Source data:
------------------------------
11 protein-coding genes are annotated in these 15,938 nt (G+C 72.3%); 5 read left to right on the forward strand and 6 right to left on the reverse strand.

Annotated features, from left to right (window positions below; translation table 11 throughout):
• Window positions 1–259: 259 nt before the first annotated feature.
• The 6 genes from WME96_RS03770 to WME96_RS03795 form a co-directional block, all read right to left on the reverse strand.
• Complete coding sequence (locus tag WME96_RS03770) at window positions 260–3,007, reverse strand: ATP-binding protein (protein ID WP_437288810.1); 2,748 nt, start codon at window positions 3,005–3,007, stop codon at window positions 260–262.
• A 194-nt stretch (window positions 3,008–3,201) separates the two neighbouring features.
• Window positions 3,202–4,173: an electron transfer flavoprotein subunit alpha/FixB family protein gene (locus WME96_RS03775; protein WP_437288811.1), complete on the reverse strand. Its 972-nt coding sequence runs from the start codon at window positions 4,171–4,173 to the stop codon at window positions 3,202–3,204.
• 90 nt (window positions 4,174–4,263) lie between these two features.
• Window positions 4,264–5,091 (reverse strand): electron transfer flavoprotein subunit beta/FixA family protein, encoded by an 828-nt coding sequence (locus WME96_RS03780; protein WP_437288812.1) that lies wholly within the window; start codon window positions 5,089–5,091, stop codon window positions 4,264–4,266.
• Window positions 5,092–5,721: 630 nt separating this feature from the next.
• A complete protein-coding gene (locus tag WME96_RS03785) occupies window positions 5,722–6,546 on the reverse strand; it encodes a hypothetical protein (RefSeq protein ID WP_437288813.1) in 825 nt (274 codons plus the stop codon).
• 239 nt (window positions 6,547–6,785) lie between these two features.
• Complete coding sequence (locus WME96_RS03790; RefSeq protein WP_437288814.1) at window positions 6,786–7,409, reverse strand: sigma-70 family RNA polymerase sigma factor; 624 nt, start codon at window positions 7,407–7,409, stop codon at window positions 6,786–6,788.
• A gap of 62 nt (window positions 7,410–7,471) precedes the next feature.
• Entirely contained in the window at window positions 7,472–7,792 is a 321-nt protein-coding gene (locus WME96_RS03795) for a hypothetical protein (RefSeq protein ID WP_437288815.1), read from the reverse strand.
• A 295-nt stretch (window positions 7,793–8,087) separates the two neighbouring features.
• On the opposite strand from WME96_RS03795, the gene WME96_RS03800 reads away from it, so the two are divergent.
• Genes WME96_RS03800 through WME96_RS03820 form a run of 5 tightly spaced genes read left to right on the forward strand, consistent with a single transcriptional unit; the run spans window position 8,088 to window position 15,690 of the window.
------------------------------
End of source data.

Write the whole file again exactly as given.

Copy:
11 protein-coding genes are annotated in these 15,938 nt (G+C 72.3%); 5 read left to right on the forward strand and 6 right to left on the reverse strand.

Annotated features, from left to right (window positions below; translation table 11 throughout):
• Window positions 1–259: 259 nt before the first annotated feature.
• The 6 genes from WME96_RS03770 to WME96_RS03795 form a co-directional block, all read right to left on the reverse strand.
• Complete coding sequence (locus tag WME96_RS03770) at window positions 260–3,007, reverse strand: ATP-binding protein (protein ID WP_437288810.1); 2,748 nt, start codon at window positions 3,005–3,007, stop codon at window positions 260–262.
• A 194-nt stretch (window positions 3,008–3,201) separates the two neighbouring features.
• Window positions 3,202–4,173: an electron transfer flavoprotein subunit alpha/FixB family protein gene (locus WME96_RS03775; protein WP_437288811.1), complete on the reverse strand. Its 972-nt coding sequence runs from the start codon at window positions 4,171–4,173 to the stop codon at window positions 3,202–3,204.
• 90 nt (window positions 4,174–4,263) lie between these two features.
• Window positions 4,264–5,091 (reverse strand): electron transfer flavoprotein subunit beta/FixA family protein, encoded by an 828-nt coding sequence (locus WME96_RS03780; protein WP_437288812.1) that lies wholly within the window; start codon window positions 5,089–5,091, stop codon window positions 4,264–4,266.
• Window positions 5,092–5,721: 630 nt separating this feature from the next.
• A complete protein-coding gene (locus tag WME96_RS03785) occupies window positions 5,722–6,546 on the reverse strand; it encodes a hypothetical protein (RefSeq protein ID WP_437288813.1) in 825 nt (274 codons plus the stop codon).
• 239 nt (window positions 6,547–6,785) lie between these two features.
• Complete coding sequence (locus WME96_RS03790; RefSeq protein WP_437288814.1) at window positions 6,786–7,409, reverse strand: sigma-70 family RNA polymerase sigma factor; 624 nt, start codon at window positions 7,407–7,409, stop codon at window positions 6,786–6,788.
• A gap of 62 nt (window positions 7,410–7,471) precedes the next feature.
• Entirely contained in the window at window positions 7,472–7,792 is a 321-nt protein-coding gene (locus WME96_RS03795) for a hypothetical protein (RefSeq protein ID WP_437288815.1), read from the reverse strand.
• A 295-nt stretch (window positions 7,793–8,087) separates the two neighbouring features.
• On the opposite strand from WME96_RS03795, the gene WME96_RS03800 reads away from it, so the two are divergent.
• Genes WME96_RS03800 through WME96_RS03820 form a run of 5 tightly spaced genes read left to right on the forward strand, consistent with a single transcriptional unit; the run spans window position 8,088 to window position 15,690 of the window.